Teaching evidence-based practice principles to prepare health professions students for an interprofessional learning experience

Nell Aronoff, Elizabeth Stellrecht, Amy G. Lyons, Michelle L. Zafron, Maryruth Glogowski, Jeremiah Grabowski, Patricia J. Ohtake

Abstract


Objective: The research assessed online learning modules designed to teach health professions students evidence-based practice (EBP) principles in an interprofessional context across two institutions.

Methods: Students from nine health professions at two institutions were recruited to participate in this pilot project consisting of two online learning modules designed to prepare students for an in-person case-based interprofessional activity. Librarians and an instructional designer created two EBP modules. Students’ competence in EBP was assessed before and after the modules as well as after the in-person activity. Students evaluated the online learning modules and their impact on the students’ learning after the in-person session.

Results: A total of 39 students from 8 health professions programs participated in the project. Average quiz scores for online EBP module 1 and module 2 were 83% and 76%, respectively. Following completion of the learning modules, adapted Fresno test of competence in EBP scores increased (p=0.001), indicating that the modules improved EBP skill competence. Student evaluations of the learning modules were positive. Students indicated that they acquired new information skills that contributed to their ability to develop a patient care plan and that they would use these information skills in their future clinical practice.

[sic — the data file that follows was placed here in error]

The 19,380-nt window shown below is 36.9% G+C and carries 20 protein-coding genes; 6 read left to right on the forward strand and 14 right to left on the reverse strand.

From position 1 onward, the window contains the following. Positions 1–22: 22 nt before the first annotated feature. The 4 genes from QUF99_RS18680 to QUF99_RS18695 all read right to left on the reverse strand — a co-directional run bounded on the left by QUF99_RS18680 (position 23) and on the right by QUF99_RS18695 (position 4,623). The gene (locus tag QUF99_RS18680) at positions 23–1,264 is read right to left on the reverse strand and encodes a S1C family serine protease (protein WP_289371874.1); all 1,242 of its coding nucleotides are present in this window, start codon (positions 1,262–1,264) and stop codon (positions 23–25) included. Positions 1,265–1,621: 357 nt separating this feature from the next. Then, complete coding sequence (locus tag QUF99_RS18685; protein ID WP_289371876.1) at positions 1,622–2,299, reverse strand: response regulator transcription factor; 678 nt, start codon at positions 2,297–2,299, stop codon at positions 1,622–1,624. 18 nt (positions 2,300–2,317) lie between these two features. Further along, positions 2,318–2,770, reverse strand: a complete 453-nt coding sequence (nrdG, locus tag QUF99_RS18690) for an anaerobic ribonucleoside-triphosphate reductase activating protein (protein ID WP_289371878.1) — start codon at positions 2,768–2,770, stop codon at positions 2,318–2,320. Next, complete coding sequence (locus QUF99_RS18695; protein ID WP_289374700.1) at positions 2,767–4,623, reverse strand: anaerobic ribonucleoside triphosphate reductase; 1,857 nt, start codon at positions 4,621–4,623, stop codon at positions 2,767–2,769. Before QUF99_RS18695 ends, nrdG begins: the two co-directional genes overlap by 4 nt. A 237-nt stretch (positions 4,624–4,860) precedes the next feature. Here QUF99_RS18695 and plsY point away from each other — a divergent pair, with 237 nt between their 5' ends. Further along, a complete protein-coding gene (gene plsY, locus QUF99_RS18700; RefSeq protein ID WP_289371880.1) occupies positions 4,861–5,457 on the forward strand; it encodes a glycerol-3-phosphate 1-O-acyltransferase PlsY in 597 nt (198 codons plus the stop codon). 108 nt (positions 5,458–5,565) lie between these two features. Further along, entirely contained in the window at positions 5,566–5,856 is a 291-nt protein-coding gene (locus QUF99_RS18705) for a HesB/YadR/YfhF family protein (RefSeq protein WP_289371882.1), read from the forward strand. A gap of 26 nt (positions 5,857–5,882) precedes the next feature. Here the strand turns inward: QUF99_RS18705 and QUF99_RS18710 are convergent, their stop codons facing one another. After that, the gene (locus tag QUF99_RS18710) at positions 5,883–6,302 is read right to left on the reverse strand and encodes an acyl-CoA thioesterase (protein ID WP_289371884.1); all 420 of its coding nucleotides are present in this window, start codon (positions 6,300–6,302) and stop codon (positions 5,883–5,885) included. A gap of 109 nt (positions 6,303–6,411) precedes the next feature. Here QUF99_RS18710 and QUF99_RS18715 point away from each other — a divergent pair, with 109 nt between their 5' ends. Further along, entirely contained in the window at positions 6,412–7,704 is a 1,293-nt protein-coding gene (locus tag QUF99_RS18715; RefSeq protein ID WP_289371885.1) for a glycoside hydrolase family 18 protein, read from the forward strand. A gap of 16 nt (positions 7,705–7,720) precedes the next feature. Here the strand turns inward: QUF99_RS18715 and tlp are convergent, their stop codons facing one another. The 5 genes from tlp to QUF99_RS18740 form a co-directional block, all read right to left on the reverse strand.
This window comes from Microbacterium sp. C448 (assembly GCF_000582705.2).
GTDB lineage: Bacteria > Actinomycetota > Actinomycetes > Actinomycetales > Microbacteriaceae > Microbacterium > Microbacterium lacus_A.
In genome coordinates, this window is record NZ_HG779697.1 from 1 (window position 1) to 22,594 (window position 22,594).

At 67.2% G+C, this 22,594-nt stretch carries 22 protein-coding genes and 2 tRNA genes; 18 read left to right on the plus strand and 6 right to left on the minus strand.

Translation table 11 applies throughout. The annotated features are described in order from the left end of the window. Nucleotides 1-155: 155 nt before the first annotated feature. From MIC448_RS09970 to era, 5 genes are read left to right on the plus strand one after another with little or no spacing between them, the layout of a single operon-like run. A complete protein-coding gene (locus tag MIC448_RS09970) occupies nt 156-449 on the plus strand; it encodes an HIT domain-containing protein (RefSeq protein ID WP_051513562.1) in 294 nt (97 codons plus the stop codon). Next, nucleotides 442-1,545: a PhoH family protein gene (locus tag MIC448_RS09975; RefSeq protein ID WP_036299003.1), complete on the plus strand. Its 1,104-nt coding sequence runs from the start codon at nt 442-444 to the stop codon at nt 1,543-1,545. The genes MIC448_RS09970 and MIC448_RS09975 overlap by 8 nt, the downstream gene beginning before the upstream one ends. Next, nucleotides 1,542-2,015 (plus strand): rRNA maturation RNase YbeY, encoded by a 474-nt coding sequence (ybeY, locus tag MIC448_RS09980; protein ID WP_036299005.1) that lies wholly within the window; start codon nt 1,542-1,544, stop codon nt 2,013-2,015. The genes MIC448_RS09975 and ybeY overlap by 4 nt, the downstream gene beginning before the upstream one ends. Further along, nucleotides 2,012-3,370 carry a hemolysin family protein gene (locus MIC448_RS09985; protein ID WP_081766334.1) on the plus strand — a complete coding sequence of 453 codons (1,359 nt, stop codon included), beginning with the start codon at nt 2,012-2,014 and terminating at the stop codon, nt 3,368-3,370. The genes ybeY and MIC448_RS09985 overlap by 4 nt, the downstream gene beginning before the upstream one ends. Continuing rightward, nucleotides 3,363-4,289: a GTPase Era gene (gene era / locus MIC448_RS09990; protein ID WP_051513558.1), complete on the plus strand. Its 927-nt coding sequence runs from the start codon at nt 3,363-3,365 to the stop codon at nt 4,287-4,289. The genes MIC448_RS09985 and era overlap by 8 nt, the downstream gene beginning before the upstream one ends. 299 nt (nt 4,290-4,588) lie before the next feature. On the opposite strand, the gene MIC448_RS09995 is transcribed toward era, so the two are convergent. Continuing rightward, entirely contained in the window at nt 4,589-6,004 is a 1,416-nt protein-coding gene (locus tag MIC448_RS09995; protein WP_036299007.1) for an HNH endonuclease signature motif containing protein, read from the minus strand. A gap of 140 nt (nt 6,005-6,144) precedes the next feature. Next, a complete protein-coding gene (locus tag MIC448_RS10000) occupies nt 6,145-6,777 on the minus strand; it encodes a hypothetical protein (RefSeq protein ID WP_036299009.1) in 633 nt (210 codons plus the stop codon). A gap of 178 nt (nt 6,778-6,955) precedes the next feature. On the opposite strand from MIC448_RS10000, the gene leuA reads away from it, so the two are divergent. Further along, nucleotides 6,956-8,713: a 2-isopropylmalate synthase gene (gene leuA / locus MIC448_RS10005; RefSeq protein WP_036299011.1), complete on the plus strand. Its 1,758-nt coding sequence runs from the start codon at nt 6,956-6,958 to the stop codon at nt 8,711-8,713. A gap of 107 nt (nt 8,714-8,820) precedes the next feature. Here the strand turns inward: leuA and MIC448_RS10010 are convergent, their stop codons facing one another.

Conclusions: Online EBP learning modules were effective in developing EBP knowledge and skills for health professions students. Using the same modules ensured that students from different health professions at different stages of their professional programs had consistent knowledge and enabled each student to fully engage in an interprofessional evidence-based activity. Student feedback indicated the modules were valued and beneficial.

Keywords


Students, Health Occupations; Interprofessional Relations; Interprofessional Education; Evidence-Based Practice; Computer-Assisted Instruction; Online Learning; E-Learning; Flipped Classroom

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DOI: https://doi.org/10.5195/jmla.2017.179

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Copyright (c) 2017 Nell Aronoff, Elizabeth Stellrecht, Amy G. Lyons, Michelle L. Zafron, Maryruth Glogowski, Jeremiah Grabowski, Patricia J. Ohtake

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